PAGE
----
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Chill out zones

Great outdoor areas can add tens of thousands to the value of your home, not to mention the added enjoyment of spending time in the garden with family and friends.

Landscaping is also one of the few home improvements that can actually increase in value over time as plantings mature.

So, shake off the winter chill by tackling a project that will make your yard a go-to space for spring.

Fire up

Fire pits create a cosy spot to socialise outdoors in cooler months, bringing a camping vibe to the inner city. But you will need to check your local council regulations carefully.

Sales of portable pits have surged in the past two years as people spend more time at home and authorities loosen restrictions.

When planning a fire pit area, ensure it meets regulations in terms of how close it is to any structures, and consider how smoke may affect neighbours. Screening plants can help with this. Concrete, pavers or gravel are great for creating a level, non-flammable base.

Think about how you can build in seating and add plants with an eye to how the area could also be used in summer. Outdoor mirrors on any adjacent walls or fences can bounce light at night and make the space appear bigger during the day.

Create a secluded haven

Paving a small patio is an achievable DIY task for almost any homeowner. Choose a sunny spot where you can imagine enjoying a morning coffee and make yourself a little oasis. It doesn’t need to be huge, just enough space for a couple of chairs and a side table. Use screening plants to create the sense of a hidden sanctuary. Choosing an area that gets plenty of sun will also lend itself to some colourful spring plantings.

Veg out

Starting a backyard vegetable patch began as a lockdown hobby but has turned into a smart budgeting option recently. The maths is simple: one iceberg lettuce for $12.99; or 150 iceberg lettuce seeds for $1.99.

Okay, so you may have to wait a few months before your harvest is ready, but there’s no time like the present to get a productive garden going.

If your soil is not ideal, raised garden beds are simple to build, or cheap to buy, and can fit in the smallest of spaces, even alongside a driveway.

Now is a good time to get salad greens, potatoes, carrots, broccoli and cabbages in the ground. Another popular addition is citrus trees.

Go luxe on seating

Most of us like the idea of lounging around on the veranda or patio, but we don’t actually do it that often. Why? Because the sofa inside is a whole lot more comfortable than the one outside.
Durability doesn’t have to come at the expense of comfort anymore. Some modern outdoor sofas are hard to tell apart from indoor sectionals. Think of your patio as an extra room, but without the building costs. Instead, tip that money in to furnishing it well and it will pay off in the sense of space and the time you spend there.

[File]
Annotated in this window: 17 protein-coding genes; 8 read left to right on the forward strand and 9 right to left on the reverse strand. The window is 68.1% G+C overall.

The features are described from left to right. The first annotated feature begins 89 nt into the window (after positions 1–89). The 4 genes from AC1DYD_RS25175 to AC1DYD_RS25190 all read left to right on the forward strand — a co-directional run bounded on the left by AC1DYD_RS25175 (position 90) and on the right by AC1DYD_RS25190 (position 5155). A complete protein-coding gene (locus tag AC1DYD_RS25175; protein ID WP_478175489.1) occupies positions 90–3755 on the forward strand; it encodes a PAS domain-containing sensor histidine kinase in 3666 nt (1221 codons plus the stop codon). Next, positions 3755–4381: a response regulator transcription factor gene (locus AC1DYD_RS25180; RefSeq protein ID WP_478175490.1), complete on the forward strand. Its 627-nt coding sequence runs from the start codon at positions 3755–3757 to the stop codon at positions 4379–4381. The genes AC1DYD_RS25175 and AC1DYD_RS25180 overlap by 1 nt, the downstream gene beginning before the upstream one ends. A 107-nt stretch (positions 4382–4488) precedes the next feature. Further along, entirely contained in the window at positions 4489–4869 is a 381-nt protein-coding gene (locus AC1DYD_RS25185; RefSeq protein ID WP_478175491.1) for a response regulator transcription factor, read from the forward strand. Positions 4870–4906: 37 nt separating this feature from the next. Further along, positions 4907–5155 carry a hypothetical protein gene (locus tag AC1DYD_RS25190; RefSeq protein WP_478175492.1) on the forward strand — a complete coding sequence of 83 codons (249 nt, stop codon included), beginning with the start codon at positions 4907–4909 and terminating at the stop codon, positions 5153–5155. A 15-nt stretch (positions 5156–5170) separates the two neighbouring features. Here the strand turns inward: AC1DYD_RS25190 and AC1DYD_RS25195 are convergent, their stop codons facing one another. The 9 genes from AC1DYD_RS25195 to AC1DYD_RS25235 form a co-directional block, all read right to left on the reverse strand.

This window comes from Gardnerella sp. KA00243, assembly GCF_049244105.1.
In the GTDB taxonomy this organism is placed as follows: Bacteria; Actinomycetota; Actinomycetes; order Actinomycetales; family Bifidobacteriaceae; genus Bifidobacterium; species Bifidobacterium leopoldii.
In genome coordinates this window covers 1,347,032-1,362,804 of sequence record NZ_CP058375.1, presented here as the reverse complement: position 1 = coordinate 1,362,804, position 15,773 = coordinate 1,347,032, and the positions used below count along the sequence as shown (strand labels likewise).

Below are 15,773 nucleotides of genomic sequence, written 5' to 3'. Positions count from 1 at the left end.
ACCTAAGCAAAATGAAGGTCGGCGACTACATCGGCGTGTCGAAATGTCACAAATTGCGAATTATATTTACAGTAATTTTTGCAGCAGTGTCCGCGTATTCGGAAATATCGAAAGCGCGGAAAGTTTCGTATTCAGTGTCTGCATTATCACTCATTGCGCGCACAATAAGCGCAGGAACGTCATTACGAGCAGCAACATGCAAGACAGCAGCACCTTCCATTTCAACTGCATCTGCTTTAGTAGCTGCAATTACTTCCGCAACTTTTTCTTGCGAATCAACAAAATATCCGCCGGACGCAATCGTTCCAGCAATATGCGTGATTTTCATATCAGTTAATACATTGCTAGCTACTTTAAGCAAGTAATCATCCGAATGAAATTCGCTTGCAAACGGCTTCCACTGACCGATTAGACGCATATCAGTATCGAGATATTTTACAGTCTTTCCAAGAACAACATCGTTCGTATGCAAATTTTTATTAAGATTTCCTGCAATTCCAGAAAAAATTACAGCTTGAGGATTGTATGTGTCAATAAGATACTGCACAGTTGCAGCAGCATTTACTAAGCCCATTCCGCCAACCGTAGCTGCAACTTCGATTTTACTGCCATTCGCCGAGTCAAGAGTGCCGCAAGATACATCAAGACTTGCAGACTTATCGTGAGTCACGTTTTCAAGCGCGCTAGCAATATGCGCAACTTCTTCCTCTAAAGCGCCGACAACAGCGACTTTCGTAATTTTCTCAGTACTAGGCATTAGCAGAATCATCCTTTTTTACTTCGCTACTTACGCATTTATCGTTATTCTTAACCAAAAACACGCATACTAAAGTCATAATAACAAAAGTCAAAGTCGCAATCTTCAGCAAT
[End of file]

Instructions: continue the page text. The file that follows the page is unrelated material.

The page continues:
Banish the gloom

Adding some lighting bling to your garden doesn’t need to be expensive or difficult. Solar lights have come a long way in terms of power and style, with everything from flickering tiki torches to 200-lumen spotlights ready to go from box to garden. Waterproof LED string lights are the perfect way to add a touch of contemporary magic to verandas and patios without the need for an electrical connection. Solar spotlights are an easy way to accent trees or statues. Driveway and path lights are functional and will add some quick street appeal in the evening.

Climb the walls

The green wall is a trend that’s here to stay. DIY pocket systems can be easily installed in a weekend, but the choice of plants is everything. Look online for guides that will help you select a mix of plants based on what sort of overall look you’re going for and whether the foliage will grow out, up or hang down. Throwing in a few herbs makes your wall useful as well as attractive.


Need inspiration for a project? There are a range of DIY landscaping apps that can help you perfect a digital plan.


One for the vegie patch enthusiasts, Planter allows users to map out gardens taking companion and combative plantings into account. The app includes information about how, when and where to plant and how to maintain and harvest.


Available through the US Better Homes & Gardens site, this tool also allows DIY homeowners to upload photos and play around with different plantings and textures such as decking vs pavers.

My Garden by Gardena

A pretty simple 2D planning tool from the German hose company – so expect more than a few tools for including irrigation lines. But if you have a uniform block to fill, it can help nut out a layout.


Create your own before and after shots without turning a sod. iScape allows users to photograph their outdoor space, then transform it on screen, adding plants and design features. As the name indicates, this highly-rated visualisation app is only compatible with Apple devices. It’s designed to be simple to use and is aimed at homeowners, with a higher-spec version for professionals.

Any advice contained in this article is of a general nature only and does not take into account the objectives, financial situation or needs of any particular person. Therefore, before making any decision, you should consider the appropriateness of the advice with regard to those matters. Information in this article is correct as of the date of publication and is subject to change.